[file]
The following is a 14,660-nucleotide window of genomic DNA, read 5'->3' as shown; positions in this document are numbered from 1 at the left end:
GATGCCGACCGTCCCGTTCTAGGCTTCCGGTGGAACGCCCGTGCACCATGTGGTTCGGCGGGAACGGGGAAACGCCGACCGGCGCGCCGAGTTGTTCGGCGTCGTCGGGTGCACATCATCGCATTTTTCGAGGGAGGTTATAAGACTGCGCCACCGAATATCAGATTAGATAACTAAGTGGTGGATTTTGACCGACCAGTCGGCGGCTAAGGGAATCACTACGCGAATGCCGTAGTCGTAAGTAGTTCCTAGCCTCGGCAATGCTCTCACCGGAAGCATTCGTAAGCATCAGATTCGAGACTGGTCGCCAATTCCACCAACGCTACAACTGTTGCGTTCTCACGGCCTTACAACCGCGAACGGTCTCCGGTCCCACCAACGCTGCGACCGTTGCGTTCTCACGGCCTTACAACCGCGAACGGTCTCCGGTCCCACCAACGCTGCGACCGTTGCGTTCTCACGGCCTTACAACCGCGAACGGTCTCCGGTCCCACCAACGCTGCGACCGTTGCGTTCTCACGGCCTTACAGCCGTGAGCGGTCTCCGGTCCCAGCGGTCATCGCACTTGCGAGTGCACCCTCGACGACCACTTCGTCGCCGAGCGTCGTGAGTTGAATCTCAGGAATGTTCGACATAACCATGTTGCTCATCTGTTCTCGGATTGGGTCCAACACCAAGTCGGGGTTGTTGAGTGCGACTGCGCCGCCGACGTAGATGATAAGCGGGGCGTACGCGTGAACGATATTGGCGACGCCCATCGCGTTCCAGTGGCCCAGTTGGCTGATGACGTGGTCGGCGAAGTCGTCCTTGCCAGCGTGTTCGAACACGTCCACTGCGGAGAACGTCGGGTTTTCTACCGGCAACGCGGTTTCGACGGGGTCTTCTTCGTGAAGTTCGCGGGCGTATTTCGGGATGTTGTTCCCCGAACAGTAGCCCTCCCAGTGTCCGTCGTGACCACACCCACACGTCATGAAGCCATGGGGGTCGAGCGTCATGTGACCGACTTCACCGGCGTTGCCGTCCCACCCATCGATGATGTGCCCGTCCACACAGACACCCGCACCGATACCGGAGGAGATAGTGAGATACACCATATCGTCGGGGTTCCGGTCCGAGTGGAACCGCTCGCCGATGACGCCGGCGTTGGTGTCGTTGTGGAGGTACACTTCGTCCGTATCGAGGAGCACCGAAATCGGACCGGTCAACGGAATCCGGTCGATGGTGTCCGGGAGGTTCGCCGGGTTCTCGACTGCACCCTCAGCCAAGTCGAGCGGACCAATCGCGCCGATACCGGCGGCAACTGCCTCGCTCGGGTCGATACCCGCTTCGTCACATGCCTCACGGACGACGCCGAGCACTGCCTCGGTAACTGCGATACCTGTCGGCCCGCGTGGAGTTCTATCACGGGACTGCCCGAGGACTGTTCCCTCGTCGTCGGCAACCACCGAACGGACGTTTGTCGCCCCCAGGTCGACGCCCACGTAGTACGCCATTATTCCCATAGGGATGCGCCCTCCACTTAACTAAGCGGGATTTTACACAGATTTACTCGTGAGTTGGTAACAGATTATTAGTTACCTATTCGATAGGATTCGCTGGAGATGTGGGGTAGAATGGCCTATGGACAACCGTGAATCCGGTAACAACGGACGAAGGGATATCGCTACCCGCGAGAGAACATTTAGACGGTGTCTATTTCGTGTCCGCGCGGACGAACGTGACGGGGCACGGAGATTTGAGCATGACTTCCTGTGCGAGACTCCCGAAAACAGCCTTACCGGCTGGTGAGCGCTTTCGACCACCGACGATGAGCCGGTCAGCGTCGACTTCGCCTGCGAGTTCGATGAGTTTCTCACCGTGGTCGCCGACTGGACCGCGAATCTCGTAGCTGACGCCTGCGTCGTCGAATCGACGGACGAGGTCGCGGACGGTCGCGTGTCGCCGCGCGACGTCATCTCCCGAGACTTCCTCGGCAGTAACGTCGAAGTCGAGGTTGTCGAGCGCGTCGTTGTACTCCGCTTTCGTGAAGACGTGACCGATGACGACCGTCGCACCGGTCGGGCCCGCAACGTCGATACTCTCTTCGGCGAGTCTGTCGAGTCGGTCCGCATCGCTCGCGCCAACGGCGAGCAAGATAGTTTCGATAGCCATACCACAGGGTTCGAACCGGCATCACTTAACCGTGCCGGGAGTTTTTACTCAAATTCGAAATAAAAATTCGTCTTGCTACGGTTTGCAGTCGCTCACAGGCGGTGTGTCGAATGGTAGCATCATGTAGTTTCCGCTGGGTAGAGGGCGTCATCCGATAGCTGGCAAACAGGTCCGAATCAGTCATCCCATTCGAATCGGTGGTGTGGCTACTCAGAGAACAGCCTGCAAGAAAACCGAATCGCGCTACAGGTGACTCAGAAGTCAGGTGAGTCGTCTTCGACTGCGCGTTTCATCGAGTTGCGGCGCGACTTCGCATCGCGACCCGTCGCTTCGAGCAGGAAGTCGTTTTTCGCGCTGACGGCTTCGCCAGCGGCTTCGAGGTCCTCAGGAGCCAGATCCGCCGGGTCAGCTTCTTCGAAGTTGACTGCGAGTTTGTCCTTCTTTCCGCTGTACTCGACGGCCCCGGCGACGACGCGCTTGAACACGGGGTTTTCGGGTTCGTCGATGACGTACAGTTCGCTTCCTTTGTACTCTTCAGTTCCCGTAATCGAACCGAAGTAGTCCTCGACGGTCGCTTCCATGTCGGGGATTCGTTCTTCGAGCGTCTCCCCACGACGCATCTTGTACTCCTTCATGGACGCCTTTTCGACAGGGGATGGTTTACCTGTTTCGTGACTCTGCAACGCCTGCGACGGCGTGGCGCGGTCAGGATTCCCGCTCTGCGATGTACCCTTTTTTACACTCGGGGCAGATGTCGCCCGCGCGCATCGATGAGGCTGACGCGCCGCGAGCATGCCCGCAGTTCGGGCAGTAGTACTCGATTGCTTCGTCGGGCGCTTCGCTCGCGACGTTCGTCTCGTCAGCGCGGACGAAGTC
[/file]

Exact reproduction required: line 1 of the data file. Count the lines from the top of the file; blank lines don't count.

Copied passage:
The following is a 14,660-nucleotide window of genomic DNA, read 5'->3' as shown; positions in this document are numbered from 1 at the left end: